9 steps to improve your cowherd fertility in 2018

It is significantly less costly and more profitable to change the cows to fit the environment than to change the environment to fit the cows.

Burke Teichert

January 4, 2018

9 Min Read
9 steps to improve your cowherd fertility in 2018

Recently I have been reading articles on heifer selection, herd culling, cow pregnancy rates, female trait selection—things that relate to the economic quality or profitability of your cow herd. A number of the articles included statements with which I agree and are based on good research information. They presented ways to get better conception rates and add “better” genetics to your herd. 

However, I didn’t see any content that compared benefit to cost. Everything recommended was going to cost more money. So, the questions are, “Will the added conception pay for the cost? Are the “better” genetics really better when you consider every aspect of the cow herd? And, is there a more effective, lower cost way that was not considered?”

It seems like the price of inputs continues to rise faster than the price of our product. Does it then make any sense to operate a system that is any more dependent on iron and fossil fuel? Or should we be reducing that dependency by developing systems that are much more dependent on sunlight, soil, rainfall and our ingenuity—our God-given ability to think, reason, and be  inventive and creative? Can’t we let nature and the cows do more of the work?

The best insurance against bad markets and low prices is to be a low-cost producer. When heifer development costs are kept low, females should be profitable all of their life with a couple of exceptions. The exceptions are the few that are diagnosed pregnant and abort or lose that calf before weaning and a few more that wean very poor calves or die. You should be able to sell the rest profitably at any time in their lives.

Related:11 must-read profitability tips from Burke Teichert

People want to tell me that you have to keep a cow for five or six years to make them breakeven. Not true. Either they don’t know how to calculate breakeven, don’t know how to develop heifers at a low cost or don’t know how to market females.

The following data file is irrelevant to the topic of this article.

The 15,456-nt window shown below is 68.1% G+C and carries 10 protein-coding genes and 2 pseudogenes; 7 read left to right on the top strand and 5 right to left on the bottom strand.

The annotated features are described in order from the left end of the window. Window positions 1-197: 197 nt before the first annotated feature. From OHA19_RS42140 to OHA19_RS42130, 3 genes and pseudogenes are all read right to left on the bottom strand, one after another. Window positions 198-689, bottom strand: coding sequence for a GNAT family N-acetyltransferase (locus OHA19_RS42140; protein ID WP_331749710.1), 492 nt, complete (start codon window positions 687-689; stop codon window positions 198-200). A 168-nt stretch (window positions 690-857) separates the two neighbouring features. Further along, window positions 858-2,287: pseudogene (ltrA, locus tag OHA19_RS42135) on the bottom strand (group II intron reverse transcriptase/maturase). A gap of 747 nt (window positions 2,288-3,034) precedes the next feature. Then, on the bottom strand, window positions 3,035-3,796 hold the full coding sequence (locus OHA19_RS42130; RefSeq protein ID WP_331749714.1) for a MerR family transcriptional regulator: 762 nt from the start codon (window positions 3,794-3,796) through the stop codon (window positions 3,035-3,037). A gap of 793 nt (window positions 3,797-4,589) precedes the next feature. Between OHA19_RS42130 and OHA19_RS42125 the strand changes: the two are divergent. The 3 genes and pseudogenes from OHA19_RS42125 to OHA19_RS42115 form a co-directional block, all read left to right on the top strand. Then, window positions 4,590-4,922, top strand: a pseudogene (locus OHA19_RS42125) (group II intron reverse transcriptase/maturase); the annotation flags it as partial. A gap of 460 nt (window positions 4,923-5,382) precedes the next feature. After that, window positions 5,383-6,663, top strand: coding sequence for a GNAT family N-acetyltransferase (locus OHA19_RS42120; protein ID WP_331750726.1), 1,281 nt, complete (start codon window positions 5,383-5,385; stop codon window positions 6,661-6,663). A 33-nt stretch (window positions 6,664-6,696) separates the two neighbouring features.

Let’s assume that we have an open cow at weaning time. The value of her lifetime calf production, at any age, plus her salvage value, should more than cover her lifetime costs. If it won’t, you need to change management practices or you should sell the whole herd and lease your land to someone else. You would be more profitable. One other, and oftentimes a much better, alternative is to buy bred replacement cows (not bred heifers) and mate them to high growth, high carcass sires and sell all the offspring.

So now, how do we approach this problem of becoming a low-cost producer with a production system that has little reliance on fossil fuel and iron and an increasing reliance on sunlight, soil, rainfall and our creative abilities? I believe that, in the beginning as described in the first chapter of Genesis, God gave man dominion over the earth. Though not directly stated, I believe He expected us to learn from nature before we began to exercise dominion.

Related:Burke Teichert: 10 thoughts on heifer development

I think that’s important today. We should learn what nature can teach and then use the properties and principles of nature to enhance what naturally occurs.

For millennia, rangelands and grazing animals have performed quite nicely with little help from man. It seems like we should try to ranch in nature’s image as much as possible. We might learn that man has interrupted the natural systems in harmful ways and that we might find means to restore and regenerate and even enhance the natural systems to very high levels of productivity.